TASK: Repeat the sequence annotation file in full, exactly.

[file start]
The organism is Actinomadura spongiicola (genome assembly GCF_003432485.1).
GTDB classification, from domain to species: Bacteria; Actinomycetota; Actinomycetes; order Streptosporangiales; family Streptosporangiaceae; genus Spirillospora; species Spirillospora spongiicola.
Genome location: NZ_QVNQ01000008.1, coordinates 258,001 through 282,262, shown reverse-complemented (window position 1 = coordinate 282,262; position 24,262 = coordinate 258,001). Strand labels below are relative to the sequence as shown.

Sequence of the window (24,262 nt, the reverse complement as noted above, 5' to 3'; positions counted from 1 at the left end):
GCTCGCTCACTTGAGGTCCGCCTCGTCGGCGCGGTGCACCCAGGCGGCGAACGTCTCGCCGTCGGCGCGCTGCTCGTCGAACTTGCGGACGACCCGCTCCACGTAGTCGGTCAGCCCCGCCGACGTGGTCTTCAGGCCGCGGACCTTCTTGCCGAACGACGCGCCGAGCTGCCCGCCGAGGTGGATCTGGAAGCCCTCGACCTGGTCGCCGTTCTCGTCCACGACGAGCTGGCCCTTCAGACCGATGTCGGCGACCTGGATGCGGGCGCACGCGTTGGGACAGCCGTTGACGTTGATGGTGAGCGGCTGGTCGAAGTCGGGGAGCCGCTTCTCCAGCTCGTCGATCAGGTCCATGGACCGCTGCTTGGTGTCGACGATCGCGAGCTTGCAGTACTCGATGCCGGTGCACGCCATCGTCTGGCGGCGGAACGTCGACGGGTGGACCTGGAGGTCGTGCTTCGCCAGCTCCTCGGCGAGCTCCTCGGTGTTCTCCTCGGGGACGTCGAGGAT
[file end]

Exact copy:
The organism is Actinomadura spongiicola (genome assembly GCF_003432485.1).
GTDB classification, from domain to species: Bacteria; Actinomycetota; Actinomycetes; order Streptosporangiales; family Streptosporangiaceae; genus Spirillospora; species Spirillospora spongiicola.
Genome location: NZ_QVNQ01000008.1, coordinates 258,001 through 282,262, shown reverse-complemented (window position 1 = coordinate 282,262; position 24,262 = coordinate 258,001). Strand labels below are relative to the sequence as shown.

Sequence of the window (24,262 nt, the reverse complement as noted above, 5' to 3'; positions counted from 1 at the left end):
GCTCGCTCACTTGAGGTCCGCCTCGTCGGCGCGGTGCACCCAGGCGGCGAACGTCTCGCCGTCGGCGCGCTGCTCGTCGAACTTGCGGACGACCCGCTCCACGTAGTCGGTCAGCCCCGCCGACGTGGTCTTCAGGCCGCGGACCTTCTTGCCGAACGACGCGCCGAGCTGCCCGCCGAGGTGGATCTGGAAGCCCTCGACCTGGTCGCCGTTCTCGTCCACGACGAGCTGGCCCTTCAGACCGATGTCGGCGACCTGGATGCGGGCGCACGCGTTGGGACAGCCGTTGACGTTGATGGTGAGCGGCTGGTCGAAGTCGGGGAGCCGCTTCTCCAGCTCGTCGATCAGGTCCATGGACCGCTGCTTGGTGTCGACGATCGCGAGCTTGCAGTACTCGATGCCGGTGCACGCCATCGTCTGGCGGCGGAACGTCGACGGGTGGACCTGGAGGTCGTGCTTCGCCAGCTCCTCGGCGAGCTCCTCGGTGTTCTCCTCGGGGACGTCGAGGAT